Viacom International on Thursday ended a two-week siege by purchasing a 17% block of its own stock from New York investor Carl C. Icahn. The company said it paid $62 per share, or $217 million in cash, plus warrants entitling the Icahn group to buy up to 2.5 million shares for six years.
The transaction was immediately labeled "greenmail" by Wall Street professionals, who estimate that Icahn will reap a profit of nearly $21 million. With the deal, Viacom--a cable and broadcasting company--became the 16th corporation to pay off Icahn since 1979, when the financier first threatened a company with an unwanted takeover battle.
Greenmail is a term coined for the practice of buying back an unwanted investor's shares at a premium.
The Icahn group spent an average of $65.75 per share, or a total of $230 million, for its 3.5 million shares of Viacom stock. Although Viacom paid Icahn only $62 per share in cash, the warrants could be worth $10 to $15 each, according to some professional investors who own Viacom shares. Company spokesman David Fluhrer refused to estimate the warrants' market value but said the exercise price won't be lower than $65.37 1/2 or greater than $72.
In addition, Viacom said it would provide the Icahn group with advertising time worth $10 million on its stations and cable networks. One likely user of the time will be Trans World Airlines, which Icahn controls.
For its part, the Icahn group pledged not to buy more Viacom shares or help others seek control of the company for at least 11 years. Last week, the Icahn group said it would be willing to pay $75 a share in cash for the company but had not received encouragement from Viacom's management. Analysts have estimated Viacom's value at $80 to $100 a share.
Viacom Senior Vice President Ronald Lightstone acknowledged Thursday that the $217-million stock purchase will exhaust Viacom's existing borrowing capacity of $1.025 billion. The company had already drawn down $811.7 million to pay for such recent acquisitions as KMOX-TV in St. Louis ($122.5 million) and MTV Networks ($184.2 million for a 35% interest not already owned).
Privately, one Viacom official said the company's vulnerability to a takeover has not ended. He said, however, that if a new raider materializes, the newcomer "has to be willing to play for real" and must be prepared to make a "tender for shares for some high price."
The executive said "the next guy knows he's not going to get bought out," because Viacom won't have the resources to take such an action twice. Such a raider would have to be prepared for the possibility that Viacom would seek a friendlier, higher bid elsewhere.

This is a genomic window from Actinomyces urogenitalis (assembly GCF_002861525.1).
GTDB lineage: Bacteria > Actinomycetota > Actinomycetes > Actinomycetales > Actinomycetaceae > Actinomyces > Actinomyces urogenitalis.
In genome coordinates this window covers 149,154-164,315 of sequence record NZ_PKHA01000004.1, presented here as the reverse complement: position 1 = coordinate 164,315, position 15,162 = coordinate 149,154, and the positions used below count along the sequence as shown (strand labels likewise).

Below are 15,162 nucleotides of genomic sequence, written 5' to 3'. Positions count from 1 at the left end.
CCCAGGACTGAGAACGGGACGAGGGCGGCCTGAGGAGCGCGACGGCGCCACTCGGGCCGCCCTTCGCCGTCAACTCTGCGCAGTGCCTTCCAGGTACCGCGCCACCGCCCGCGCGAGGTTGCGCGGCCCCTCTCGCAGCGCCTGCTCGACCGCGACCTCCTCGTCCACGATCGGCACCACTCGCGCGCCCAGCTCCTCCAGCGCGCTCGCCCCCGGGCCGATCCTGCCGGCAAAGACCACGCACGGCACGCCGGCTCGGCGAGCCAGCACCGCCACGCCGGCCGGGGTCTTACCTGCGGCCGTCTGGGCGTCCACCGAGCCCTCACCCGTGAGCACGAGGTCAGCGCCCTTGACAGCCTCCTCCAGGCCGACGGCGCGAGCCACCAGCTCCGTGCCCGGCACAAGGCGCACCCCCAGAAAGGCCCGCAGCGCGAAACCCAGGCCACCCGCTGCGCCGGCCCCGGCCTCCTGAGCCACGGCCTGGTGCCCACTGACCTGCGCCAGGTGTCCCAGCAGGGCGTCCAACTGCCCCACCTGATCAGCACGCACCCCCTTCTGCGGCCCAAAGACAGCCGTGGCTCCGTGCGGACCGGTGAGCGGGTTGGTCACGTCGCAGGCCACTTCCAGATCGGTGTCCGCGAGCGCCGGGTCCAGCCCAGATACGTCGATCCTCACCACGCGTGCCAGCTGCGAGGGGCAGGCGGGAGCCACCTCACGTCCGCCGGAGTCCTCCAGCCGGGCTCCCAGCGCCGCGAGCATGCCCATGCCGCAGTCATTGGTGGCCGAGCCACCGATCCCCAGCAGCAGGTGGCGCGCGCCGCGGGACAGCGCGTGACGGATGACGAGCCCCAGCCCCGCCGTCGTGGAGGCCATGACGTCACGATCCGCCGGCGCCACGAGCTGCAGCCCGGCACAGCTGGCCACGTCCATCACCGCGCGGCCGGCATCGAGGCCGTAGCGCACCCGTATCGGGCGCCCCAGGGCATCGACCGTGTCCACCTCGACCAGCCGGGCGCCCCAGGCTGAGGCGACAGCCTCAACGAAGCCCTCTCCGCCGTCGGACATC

One investment banker, asking not to be identified, said the Icahn repurchase does not "bode well" for Viacom's management. "It was a greenmail," he said. "It just seems like they're putting themselves further and further under water." The banker noted that he has heard clients express interest in buying Viacom stock if it trades below $60.
Stock Price Down 18%
The price of Viacom shares dipped below $60 in trading Thursday on the New York Stock Exchange before closing at $60.12 1/2. At that price, the stock has dropped 18% from its 52-week high of $73.75.
After a company pays greenmail or buys back a large amount of its own stock to defeat a raider, its stock price often falls because traders no longer anticipate an imminent tender offer. The stock price might be further depressed if the company sells more stock or bonds to pay for the repurchase. Those depressed stock prices often attract a second wave of investors, as Walt Disney Co. and CBS have learned. Disney, for example, spent $325 million to buy out dissident shareholder Saul P. Steinberg's 11% stake in 1984. The value of Disney's stock tumbled 22% in the week after the buyback, and Minneapolis investor Irwin L. Jacobs began buying shares, eventually accumulating 7.7%. The Bass family of Fort Worth also bought shares, helped install a new management team and bought out the Jacobs group. The Basses now own about 19%.
Filing for New Issue
CBS, determined last year to ward off an unwelcome takeover bid by Atlanta broadcaster Ted Turner, bought back 21% of its shares for nearly $1 billion. Turner abandoned his bid, and Loews Corp. began buying CBS shares. Today, Loews owns 17% of CBS and has announced that it will buy up to 25%. Although no top management changes have occurred, Loews Chairman Laurence A. Tisch has joined the CBS board and is playing a very active role.
Last week, Viacom filed a registration statement to issue 7.5 million shares of common stock in a move that would increase its outstanding shares by 18% and grant an equal number of warrants to those who purchase the units. In that offering, Viacom said it would not use the proceeds to purchase Icahn's stake unless it offered the same terms to other shareholders.
The offering has not cleared the Securities and Exchange Commission, Lightstone said, and the company will "certainly have to amend it" if it decides to proceed.